She took the Pinterest search information she gathered, and compared it to the motivations she knew people had for buying her products to see where they might align. For instance, she knew her customizable accessories are popular for bridesmaids. Looking at the search suggestions, La Greca knew her products didn’t really relate to bridesmaid dresses or hair, but that she absolutely should be hitting on the search terms for bridesmaid gifts or even bridesmaid proposal.
La Greca also knew that a lot of people bought her monogrammed blanket scarves in the fall, so did some digging to see where she could fit in there. Fall outfits seemed like an obvious choice to target.
La Greca went through and did this for all her products, from all angles, thinking of as many reasons as she could that customers chose to buy. Armed with this knowledge, she started to refigure her Pinterest profile, boards, and pins for more search success.
Set up your baseline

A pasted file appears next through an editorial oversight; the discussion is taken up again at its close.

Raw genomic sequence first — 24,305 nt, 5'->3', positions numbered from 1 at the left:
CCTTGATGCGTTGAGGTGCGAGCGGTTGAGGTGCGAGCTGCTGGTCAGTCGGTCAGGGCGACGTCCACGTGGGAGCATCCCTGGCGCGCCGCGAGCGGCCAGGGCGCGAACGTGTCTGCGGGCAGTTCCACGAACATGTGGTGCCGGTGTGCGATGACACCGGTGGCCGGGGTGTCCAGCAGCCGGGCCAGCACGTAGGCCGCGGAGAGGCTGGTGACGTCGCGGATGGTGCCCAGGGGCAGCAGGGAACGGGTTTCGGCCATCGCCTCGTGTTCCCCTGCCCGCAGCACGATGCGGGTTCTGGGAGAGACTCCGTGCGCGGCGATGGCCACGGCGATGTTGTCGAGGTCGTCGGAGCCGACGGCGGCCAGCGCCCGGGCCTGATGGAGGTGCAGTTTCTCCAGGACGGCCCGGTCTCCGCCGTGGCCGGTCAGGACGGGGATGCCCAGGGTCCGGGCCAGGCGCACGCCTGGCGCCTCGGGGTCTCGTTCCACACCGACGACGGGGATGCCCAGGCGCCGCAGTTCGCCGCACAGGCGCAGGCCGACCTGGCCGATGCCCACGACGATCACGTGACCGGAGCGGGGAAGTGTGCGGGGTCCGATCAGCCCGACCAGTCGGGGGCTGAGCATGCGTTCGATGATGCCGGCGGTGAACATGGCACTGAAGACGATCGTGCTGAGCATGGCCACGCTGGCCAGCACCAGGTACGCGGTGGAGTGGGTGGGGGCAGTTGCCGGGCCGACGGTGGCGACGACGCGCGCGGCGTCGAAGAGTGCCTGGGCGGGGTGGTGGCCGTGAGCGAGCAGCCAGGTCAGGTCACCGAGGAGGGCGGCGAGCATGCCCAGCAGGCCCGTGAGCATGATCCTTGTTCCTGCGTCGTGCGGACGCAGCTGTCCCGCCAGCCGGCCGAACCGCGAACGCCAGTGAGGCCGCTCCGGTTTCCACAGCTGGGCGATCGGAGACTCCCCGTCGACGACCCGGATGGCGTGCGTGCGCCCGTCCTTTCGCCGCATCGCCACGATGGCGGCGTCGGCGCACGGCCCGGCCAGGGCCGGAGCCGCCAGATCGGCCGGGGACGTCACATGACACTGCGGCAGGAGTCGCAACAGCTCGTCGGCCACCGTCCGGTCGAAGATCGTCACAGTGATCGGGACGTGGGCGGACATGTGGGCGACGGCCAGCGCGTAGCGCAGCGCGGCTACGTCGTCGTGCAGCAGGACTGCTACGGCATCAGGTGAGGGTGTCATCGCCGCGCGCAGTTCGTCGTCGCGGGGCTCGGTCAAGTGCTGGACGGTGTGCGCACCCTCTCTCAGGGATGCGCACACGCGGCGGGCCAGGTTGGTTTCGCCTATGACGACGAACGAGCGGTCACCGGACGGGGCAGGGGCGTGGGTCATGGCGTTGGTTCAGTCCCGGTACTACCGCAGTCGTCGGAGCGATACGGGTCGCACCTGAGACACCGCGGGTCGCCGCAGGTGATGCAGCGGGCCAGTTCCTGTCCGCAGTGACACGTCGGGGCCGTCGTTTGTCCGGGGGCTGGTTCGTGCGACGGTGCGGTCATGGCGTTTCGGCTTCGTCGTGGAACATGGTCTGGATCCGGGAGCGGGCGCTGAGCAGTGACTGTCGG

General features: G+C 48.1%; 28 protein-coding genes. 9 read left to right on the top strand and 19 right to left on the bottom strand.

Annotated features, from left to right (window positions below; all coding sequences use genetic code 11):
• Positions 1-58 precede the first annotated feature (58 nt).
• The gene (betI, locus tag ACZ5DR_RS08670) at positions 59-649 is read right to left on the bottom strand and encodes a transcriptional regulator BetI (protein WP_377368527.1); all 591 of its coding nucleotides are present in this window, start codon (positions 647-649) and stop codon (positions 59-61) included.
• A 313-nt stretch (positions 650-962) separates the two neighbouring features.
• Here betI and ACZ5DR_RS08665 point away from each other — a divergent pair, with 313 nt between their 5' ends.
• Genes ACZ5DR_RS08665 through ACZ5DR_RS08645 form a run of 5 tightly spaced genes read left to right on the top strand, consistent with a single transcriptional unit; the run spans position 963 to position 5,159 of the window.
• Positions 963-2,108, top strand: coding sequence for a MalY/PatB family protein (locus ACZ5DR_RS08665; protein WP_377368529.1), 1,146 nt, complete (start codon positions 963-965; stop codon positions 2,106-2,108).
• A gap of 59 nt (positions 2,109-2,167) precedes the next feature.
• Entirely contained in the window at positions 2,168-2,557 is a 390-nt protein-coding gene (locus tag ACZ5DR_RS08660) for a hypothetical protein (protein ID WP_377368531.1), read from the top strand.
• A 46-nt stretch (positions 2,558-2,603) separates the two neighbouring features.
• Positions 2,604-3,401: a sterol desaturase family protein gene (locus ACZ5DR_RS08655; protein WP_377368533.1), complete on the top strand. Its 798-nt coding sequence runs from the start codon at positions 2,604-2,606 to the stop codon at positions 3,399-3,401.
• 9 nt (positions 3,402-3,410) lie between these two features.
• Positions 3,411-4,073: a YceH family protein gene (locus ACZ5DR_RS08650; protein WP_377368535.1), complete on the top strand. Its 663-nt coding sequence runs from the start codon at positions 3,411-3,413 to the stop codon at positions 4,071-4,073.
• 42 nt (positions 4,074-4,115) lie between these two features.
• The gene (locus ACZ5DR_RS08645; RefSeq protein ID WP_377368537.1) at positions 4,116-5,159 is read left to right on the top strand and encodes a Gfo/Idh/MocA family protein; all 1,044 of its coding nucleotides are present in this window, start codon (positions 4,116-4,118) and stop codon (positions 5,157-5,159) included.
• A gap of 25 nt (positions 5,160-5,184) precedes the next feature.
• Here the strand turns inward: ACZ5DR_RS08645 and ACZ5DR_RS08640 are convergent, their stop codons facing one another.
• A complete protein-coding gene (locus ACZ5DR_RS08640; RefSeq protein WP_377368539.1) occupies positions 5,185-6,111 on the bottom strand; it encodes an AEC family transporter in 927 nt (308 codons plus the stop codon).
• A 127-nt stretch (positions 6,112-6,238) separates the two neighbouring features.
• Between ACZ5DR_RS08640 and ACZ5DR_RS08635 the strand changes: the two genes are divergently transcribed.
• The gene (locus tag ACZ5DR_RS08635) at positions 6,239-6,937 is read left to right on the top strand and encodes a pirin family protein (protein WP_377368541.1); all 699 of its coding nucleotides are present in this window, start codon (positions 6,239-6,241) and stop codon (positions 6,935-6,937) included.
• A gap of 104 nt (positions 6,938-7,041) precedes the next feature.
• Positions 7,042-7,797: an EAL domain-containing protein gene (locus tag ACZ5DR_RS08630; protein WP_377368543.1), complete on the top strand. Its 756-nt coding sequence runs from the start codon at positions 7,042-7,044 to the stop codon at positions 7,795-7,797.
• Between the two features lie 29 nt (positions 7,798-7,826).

To start, La Greca got to work on Rosa Gold’s profile. Instead of just her business name and a fun description written in her usual marketing voice, La Greca changed both to be packed with keywords related to her business. While it wasn’t her favorite look, she knew it was important given that both of these fields are searchable as well.
Next, she turned her attention to her boards, making sure she had boards for the target keywords she had identified and that both the title and description for those included lots of variations on those keywords. She also did some work to make sure each board looked nice and was full of relevant pins, so that when someone did find her content through search, they stuck around and browsed.